Please use this identifier to cite or link to this item: https://scholarbank.nus.edu.sg/handle/10635/220159
Title: IMPACT OF PHYSICAL ATTRIBUTES IN BUILT ENVIRONMENT ON CYCLING RATES
Authors: KOAY LI JUN GLORIA
Keywords: Real Estate
RE
Lee Kwan Ok
2015/2016 RE
Issue Date: 6-May-2016
Citation: KOAY LI JUN GLORIA (2016-05-06). IMPACT OF PHYSICAL ATTRIBUTES IN BUILT ENVIRONMENT ON CYCLING RATES. ScholarBank@NUS Repository.
Abstract: As states strive to attain transport sustainability goals through the paradigm shift towards greener mobility options, active mobility is increasingly gaining global prominence. In Singapore, the spotlight is placed on cycling as a viable mode of commute, with the government investing heavily in the built environment to win the public over. This dissertation, motivated by the relatively low cycling rates in Singapore despite state’s efforts, strives to comprehend the variations in cycling behaviors across housing estates. On a larger scale, it provides a better appreciation of factors affecting cycling rates to facilitate the policy-making process in pushing the active mobility agenda to the forefront. To understand the demand perspectives, a qualitative study through the administration of surveys targeting 240 respondents across a treatment and a control group, was conducted. A quantitative analysis reveals the treatment group, Tampines, to have a higher cycling rate as compared to the control group, Ang Mo Kio. Results strongly suggest that the presence of physical cycling infrastructures and the corresponding perceived safety levels in the built environment explains the greater likelihood of residents to cycle in Tampines. A further analysis found the strong positive relationship of the presence of physical cycling infrastructures in the built environment as well as the ownership of bicycles to cycling rates. Thus, this preliminary study contributes to local cycling literature to establish the influence of the built environment on cycling and provides insights to the policymakers to further review and streamline policies to attain desired cycling goals in the near future.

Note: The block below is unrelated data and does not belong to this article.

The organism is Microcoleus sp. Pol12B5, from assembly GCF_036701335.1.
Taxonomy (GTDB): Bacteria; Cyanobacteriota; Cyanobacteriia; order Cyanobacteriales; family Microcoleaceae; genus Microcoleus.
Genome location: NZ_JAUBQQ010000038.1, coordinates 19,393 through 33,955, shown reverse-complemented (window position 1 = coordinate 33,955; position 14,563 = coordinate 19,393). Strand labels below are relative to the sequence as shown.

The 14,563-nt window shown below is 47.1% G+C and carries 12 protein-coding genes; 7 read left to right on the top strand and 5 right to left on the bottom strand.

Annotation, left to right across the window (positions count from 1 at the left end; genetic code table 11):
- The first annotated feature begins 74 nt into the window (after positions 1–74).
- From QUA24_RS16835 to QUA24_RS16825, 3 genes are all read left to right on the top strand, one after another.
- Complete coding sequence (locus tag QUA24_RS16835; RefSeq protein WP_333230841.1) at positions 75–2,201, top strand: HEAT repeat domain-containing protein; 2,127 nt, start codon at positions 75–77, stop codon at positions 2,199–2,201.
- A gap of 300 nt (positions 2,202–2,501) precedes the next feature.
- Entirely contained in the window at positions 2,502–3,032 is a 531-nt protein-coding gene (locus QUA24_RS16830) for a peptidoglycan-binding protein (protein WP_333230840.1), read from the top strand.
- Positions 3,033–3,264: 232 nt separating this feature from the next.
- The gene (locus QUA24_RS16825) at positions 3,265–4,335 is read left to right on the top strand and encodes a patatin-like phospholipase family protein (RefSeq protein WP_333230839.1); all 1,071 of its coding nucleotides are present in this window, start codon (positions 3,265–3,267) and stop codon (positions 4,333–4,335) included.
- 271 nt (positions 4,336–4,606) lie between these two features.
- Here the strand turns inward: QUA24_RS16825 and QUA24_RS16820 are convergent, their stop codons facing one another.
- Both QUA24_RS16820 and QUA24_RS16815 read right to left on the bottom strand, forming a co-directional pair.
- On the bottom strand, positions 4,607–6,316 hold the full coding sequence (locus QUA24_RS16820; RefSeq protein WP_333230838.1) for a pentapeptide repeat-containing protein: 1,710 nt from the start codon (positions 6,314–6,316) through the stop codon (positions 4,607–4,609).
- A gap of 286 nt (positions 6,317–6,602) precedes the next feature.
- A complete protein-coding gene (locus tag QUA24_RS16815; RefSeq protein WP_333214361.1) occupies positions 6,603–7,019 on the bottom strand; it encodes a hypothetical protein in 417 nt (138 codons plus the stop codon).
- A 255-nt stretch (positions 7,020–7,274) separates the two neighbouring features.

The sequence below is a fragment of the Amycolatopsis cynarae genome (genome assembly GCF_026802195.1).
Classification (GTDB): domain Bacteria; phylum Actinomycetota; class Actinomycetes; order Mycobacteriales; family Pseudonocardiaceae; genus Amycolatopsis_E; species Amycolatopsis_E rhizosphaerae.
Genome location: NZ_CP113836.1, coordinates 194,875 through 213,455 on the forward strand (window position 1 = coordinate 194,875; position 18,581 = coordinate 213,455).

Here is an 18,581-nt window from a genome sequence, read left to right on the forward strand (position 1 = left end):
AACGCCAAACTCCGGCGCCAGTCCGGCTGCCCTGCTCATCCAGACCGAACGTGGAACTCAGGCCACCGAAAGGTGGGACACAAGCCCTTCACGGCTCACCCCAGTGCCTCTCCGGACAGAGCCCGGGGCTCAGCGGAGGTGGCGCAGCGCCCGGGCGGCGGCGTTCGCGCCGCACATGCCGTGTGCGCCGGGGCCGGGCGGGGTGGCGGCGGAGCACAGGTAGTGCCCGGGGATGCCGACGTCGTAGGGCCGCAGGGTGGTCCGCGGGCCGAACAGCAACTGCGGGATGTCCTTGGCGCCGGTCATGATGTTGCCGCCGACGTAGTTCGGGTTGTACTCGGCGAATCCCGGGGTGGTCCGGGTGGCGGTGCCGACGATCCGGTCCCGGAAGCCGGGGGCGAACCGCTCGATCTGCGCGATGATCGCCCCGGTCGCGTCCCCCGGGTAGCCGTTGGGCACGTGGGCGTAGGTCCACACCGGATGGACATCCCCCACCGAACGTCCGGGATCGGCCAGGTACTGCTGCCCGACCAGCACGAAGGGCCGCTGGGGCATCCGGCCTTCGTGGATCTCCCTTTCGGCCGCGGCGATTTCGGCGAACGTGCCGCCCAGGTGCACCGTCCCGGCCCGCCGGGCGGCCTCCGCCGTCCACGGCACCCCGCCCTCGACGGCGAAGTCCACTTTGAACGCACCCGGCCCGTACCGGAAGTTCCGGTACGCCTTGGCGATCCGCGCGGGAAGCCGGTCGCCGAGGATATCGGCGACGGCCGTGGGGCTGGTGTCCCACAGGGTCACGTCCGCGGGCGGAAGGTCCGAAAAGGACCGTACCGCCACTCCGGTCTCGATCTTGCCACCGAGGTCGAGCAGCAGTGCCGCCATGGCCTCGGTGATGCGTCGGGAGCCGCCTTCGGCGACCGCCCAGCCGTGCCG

URI: https://scholarbank.nus.edu.sg/handle/10635/220159
Appears in Collections:Bachelor's Theses

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